It has been one of those weeks where you take three steps forward and two steps back.
I got the computer for the prototype. I is targeted at installation in a car. The case is a heavy (!) aluminum with fins for cooling when installed under a car seat. The overall weight is 7-8 lbs. I wanted to order a COTS computer so save time and effort. I need to be working on software, not messing with hardware, either robotic or computers. But I didn't check out the weight when I ordered this beast. The Wild Thumper is supposed to handle an 11 pound payload.
I have the Pololu Simple motor controllers working and can control the motors either using RC or a computer. I ran the Thumper around the front yard and in the street using the RC control. I am on a cul-de-sac and there is an island in the middle of it. The Thumper limbs the curb nicely. Shouldn't need that with competition but nice to know it has that power.
I put the controllers on the Thumper platform along with some euro-type terminal strips for power distribution. Then reaaranged all of that to mount the computer. And reaaranged it all again for another reason. That was at least 0.5 step back.
I tried running the robot under RC control with the computer mounted. That blew the motor controllers. I know they were marginal but I had them on hand. They are rated for 7 amp continuous and higher for stall current. The three motors on the side of the Thumper are rated 7 amp stall for a total 21 amp stall. I thought the controller configuration for acceleration ramping would limit that current. It didn't. Ordered some new higher power controllers to see how they work.
Also worked with the Pololu IMU. That was another step backwards. The IMU generates output faster than can be read using the USB-I2C adapter on the computer. The slowest the IMU generates output is 100 readings per second. The system would need to read 6 data points (3 gyro and 3 accelerometer) at that speed to keep up. There is a FIFO capability so up to 32 readings could be buffered and read in bursts. Basically, I did not want to mess with it. In part because I though my time would be better spent on some other problem.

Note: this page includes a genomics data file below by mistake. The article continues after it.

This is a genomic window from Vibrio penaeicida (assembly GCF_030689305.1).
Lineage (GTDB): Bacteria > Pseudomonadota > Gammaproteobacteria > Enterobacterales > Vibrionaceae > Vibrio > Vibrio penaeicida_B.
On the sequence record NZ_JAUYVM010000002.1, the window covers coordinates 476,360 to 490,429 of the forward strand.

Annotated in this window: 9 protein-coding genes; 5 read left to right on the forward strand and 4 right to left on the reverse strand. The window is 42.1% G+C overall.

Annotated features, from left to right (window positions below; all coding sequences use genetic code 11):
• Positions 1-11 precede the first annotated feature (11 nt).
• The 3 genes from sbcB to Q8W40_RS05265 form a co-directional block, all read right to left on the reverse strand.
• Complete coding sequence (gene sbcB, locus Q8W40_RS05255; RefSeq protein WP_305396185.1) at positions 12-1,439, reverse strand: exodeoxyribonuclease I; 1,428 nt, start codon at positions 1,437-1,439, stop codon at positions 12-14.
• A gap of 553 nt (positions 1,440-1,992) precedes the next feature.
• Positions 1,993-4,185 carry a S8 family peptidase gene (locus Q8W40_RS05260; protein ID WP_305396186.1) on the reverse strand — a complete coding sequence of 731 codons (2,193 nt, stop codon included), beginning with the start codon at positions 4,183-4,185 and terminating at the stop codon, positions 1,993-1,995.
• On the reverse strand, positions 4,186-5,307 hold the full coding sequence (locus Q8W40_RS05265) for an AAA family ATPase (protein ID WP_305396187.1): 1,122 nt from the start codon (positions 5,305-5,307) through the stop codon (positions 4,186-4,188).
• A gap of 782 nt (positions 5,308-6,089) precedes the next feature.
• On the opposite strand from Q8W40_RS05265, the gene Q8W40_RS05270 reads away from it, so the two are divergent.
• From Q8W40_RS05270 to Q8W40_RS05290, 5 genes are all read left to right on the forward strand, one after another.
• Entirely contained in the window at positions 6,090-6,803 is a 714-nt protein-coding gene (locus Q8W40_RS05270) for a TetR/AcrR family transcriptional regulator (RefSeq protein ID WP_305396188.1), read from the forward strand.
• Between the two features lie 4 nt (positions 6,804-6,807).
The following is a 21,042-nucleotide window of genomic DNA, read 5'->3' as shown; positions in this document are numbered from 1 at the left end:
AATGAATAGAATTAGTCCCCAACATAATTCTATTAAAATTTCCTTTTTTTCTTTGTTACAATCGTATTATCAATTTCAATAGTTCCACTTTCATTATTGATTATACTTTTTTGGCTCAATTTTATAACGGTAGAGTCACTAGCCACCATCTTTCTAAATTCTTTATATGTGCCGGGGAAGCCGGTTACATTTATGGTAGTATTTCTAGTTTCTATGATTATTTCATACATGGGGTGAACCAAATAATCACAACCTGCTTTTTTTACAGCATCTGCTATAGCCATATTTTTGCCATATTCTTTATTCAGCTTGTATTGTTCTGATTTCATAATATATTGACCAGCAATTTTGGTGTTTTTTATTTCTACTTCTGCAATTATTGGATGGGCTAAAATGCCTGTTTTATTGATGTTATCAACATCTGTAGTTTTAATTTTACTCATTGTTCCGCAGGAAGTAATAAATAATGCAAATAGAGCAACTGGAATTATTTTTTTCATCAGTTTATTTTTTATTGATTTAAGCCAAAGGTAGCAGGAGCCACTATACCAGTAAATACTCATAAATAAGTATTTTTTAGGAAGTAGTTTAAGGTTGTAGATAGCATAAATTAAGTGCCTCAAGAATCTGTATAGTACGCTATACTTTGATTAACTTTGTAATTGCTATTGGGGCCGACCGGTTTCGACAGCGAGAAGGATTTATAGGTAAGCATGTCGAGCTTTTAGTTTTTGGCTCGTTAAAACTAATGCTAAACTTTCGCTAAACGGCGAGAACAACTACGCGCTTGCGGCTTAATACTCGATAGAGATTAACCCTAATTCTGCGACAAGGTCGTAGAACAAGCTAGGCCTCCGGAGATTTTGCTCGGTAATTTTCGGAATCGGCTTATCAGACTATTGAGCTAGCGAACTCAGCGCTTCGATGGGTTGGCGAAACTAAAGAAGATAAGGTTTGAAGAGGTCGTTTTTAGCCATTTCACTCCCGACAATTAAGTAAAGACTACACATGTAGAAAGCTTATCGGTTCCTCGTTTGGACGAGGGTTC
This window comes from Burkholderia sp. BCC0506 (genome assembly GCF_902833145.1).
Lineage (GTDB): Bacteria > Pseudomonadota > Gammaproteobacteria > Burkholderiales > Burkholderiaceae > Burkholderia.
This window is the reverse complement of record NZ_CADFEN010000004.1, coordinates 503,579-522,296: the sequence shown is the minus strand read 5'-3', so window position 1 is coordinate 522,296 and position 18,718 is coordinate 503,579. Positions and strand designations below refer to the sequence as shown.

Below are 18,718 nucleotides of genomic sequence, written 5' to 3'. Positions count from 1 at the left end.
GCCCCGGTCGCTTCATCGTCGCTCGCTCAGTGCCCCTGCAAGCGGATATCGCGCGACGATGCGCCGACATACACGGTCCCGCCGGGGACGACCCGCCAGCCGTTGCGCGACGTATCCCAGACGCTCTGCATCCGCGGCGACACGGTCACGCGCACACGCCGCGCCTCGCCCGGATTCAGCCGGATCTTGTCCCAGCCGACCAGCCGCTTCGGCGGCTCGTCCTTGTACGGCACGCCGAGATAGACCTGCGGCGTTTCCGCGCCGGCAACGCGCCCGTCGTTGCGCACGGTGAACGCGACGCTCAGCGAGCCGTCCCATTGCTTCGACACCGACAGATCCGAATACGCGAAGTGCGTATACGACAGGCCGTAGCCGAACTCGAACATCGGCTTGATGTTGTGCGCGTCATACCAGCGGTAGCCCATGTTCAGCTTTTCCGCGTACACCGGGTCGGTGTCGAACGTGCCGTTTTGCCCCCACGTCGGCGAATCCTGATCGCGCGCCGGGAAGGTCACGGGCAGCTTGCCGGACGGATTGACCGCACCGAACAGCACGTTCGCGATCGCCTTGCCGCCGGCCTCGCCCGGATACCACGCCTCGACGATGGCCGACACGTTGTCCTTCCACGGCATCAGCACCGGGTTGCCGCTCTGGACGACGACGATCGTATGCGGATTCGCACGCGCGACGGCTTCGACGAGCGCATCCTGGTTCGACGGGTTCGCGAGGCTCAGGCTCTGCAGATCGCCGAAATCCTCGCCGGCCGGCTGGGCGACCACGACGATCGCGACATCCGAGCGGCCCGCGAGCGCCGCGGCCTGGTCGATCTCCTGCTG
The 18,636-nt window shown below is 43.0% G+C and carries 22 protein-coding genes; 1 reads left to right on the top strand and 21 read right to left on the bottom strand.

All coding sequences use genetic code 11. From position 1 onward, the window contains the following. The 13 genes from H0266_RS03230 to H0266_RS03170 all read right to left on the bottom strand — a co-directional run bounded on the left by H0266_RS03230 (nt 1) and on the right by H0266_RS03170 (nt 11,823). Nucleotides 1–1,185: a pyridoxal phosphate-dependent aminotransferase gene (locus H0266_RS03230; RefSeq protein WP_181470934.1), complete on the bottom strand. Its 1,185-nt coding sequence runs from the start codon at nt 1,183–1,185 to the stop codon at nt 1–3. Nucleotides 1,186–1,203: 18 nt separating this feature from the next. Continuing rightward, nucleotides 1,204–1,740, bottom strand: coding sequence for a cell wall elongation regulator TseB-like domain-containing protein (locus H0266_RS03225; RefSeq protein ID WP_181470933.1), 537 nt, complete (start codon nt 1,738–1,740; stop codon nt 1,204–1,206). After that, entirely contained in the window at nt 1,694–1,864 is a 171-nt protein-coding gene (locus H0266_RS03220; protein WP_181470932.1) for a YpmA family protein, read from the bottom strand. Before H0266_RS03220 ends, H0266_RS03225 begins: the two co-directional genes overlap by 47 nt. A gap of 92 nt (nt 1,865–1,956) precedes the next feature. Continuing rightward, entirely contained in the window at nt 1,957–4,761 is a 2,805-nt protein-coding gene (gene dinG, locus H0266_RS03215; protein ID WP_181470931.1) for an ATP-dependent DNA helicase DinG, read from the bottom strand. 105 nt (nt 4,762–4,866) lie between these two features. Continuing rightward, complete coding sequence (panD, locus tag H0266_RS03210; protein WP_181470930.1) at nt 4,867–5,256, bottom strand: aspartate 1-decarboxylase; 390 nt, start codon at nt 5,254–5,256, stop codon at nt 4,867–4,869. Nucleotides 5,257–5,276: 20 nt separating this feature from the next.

I found that Phidgets has a series of USB devices that includes spatial sensors. They are configured specifically for connecting to PCs. Their software capability looked interesting and they supported C/C++ on Windows. I ordered their 1042 basic motion sensor. In a few hours on Friday night I wrote the code to set the configuration and acquire data.
The 1042 has a gyro, accelerometer, and compass. I cannot use the compass in the competition. The sampling rate is set through software. The 1042 internally accumulates readings for the specified sampling period. That simplifies using it. That is one of the steps forward after a step backward.
If I had not just ordered the new Pololu motor controllers I would be tempted to order a Phidgets motor controller. The Phidgets' software stack is all integrated so using one type of device shows how to use any of the other devices. (In fairness, the Pololu controllers do the same. Getting the Simple controllers working was easy after using a Maestro controller.)
Back to the computer and its weight. I have another ITX case from an earlier project. The mother board and hard drive are easily moved to it. But the power supply from the car computer won't fit in the case. I need to decide if I should get a power supply that would work and make a lighter computer. Of course that is exactly what I was trying to avoid - building up the computer hardware.
Another piece of electronics I got working was a key fob RF transmitter and its companion receiver board. It operates on 422 mHz. A robot for the competition must stop all motion within 1 second of the press of a remote control button by the judge monitoring the robot. (In a swarm, all the robots must stop!) I have a concern whether these will work acceptably in the competition. Apparently one team last year had problems with their RF pause button and had to switch at the last minute to RC control. That would be nearly impossible to do for a swarm of robots. To many last minute changes. Regardless, I need something for the prototype so this should work for now.
The receiver connects to the Simpler controller's analog input. The controller can be configured to automatically stop the motors when the signal is received. Both the analog input value and an status bit can be read by the PC so the robot knows of the pause request. The robot can then shut down any other moving parts, such as a picker or panning camera.
Speaking of camera, I took a number of pictures in local parks. One park had a construction area with orange mesh fencing so I got a number of pictures of it. That type of fencing is used to mark the perimeter of the competition area. The robot has to avoid getting to near the fence of the judge will stop it. Also got picture of some lamp posts and pavilions with columns. The competition area has similar features that can be used for localization.
Now to see what happens with the computer on the robot with the new motor controllers. Fingers crossed!
SRC2 Rover This fourth post about the qualifying round of the NASA Space Robotics Challenge - Phase 2 (SRC2) addresses t he speed of the ...
Just as I was finishing my first look at the accelerometer and magnetic field sensors a couple of threads cropped up on the Android Develope...
Another NASA Centennial Challenge began earlier this year. It will be the 3rd I've entered. I also entered the 2019 ARIAC competition...
SRC2 Rover The first post in this series explained I'm currently involved with the qualifying round of the NASA Space Robotic...